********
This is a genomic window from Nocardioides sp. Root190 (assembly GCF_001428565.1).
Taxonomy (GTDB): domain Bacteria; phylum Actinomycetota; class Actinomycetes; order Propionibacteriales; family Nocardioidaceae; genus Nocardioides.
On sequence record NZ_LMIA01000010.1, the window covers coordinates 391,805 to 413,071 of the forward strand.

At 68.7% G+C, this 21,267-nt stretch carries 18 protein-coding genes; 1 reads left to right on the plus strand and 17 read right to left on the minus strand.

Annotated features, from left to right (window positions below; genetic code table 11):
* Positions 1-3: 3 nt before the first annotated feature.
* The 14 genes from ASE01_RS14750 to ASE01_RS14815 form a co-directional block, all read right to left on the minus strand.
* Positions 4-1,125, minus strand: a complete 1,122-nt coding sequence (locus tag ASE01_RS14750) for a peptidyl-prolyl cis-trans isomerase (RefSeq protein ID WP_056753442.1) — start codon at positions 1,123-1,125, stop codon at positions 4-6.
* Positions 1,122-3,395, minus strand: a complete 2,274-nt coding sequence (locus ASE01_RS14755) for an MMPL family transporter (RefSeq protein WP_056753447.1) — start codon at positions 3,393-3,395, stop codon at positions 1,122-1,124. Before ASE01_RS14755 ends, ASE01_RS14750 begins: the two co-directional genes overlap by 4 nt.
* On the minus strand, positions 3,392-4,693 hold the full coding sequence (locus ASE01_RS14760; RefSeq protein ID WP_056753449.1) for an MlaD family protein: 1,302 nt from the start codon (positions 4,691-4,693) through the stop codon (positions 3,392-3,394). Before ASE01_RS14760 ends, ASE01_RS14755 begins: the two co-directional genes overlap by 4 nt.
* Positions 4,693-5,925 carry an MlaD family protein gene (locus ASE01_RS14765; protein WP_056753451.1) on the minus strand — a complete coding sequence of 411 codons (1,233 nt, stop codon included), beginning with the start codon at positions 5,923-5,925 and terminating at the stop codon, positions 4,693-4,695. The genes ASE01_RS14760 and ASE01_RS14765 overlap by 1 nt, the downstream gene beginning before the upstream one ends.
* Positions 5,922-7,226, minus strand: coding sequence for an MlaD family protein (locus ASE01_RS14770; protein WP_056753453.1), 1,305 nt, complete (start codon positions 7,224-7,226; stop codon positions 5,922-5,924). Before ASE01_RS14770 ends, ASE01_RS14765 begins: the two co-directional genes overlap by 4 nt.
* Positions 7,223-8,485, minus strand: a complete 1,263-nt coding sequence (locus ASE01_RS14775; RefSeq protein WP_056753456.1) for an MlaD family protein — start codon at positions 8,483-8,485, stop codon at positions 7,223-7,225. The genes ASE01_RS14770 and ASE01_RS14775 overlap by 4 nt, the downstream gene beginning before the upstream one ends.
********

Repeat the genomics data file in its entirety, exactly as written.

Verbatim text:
This is a genomic window from Nocardioides sp. Root190 (assembly GCF_001428565.1).
Taxonomy (GTDB): domain Bacteria; phylum Actinomycetota; class Actinomycetes; order Propionibacteriales; family Nocardioidaceae; genus Nocardioides.
On sequence record NZ_LMIA01000010.1, the window covers coordinates 391,805 to 413,071 of the forward strand.

At 68.7% G+C, this 21,267-nt stretch carries 18 protein-coding genes; 1 reads left to right on the plus strand and 17 read right to left on the minus strand.

Annotated features, from left to right (window positions below; genetic code table 11):
* Positions 1-3: 3 nt before the first annotated feature.
* The 14 genes from ASE01_RS14750 to ASE01_RS14815 form a co-directional block, all read right to left on the minus strand.
* Positions 4-1,125, minus strand: a complete 1,122-nt coding sequence (locus tag ASE01_RS14750) for a peptidyl-prolyl cis-trans isomerase (RefSeq protein ID WP_056753442.1) — start codon at positions 1,123-1,125, stop codon at positions 4-6.
* Positions 1,122-3,395, minus strand: a complete 2,274-nt coding sequence (locus ASE01_RS14755) for an MMPL family transporter (RefSeq protein WP_056753447.1) — start codon at positions 3,393-3,395, stop codon at positions 1,122-1,124. Before ASE01_RS14755 ends, ASE01_RS14750 begins: the two co-directional genes overlap by 4 nt.
* On the minus strand, positions 3,392-4,693 hold the full coding sequence (locus ASE01_RS14760; RefSeq protein ID WP_056753449.1) for an MlaD family protein: 1,302 nt from the start codon (positions 4,691-4,693) through the stop codon (positions 3,392-3,394). Before ASE01_RS14760 ends, ASE01_RS14755 begins: the two co-directional genes overlap by 4 nt.
* Positions 4,693-5,925 carry an MlaD family protein gene (locus ASE01_RS14765; protein WP_056753451.1) on the minus strand — a complete coding sequence of 411 codons (1,233 nt, stop codon included), beginning with the start codon at positions 5,923-5,925 and terminating at the stop codon, positions 4,693-4,695. The genes ASE01_RS14760 and ASE01_RS14765 overlap by 1 nt, the downstream gene beginning before the upstream one ends.
* Positions 5,922-7,226, minus strand: coding sequence for an MlaD family protein (locus ASE01_RS14770; protein WP_056753453.1), 1,305 nt, complete (start codon positions 7,224-7,226; stop codon positions 5,922-5,924). Before ASE01_RS14770 ends, ASE01_RS14765 begins: the two co-directional genes overlap by 4 nt.
* Positions 7,223-8,485, minus strand: a complete 1,263-nt coding sequence (locus ASE01_RS14775; RefSeq protein WP_056753456.1) for an MlaD family protein — start codon at positions 8,483-8,485, stop codon at positions 7,223-7,225. The genes ASE01_RS14770 and ASE01_RS14775 overlap by 4 nt, the downstream gene beginning before the upstream one ends.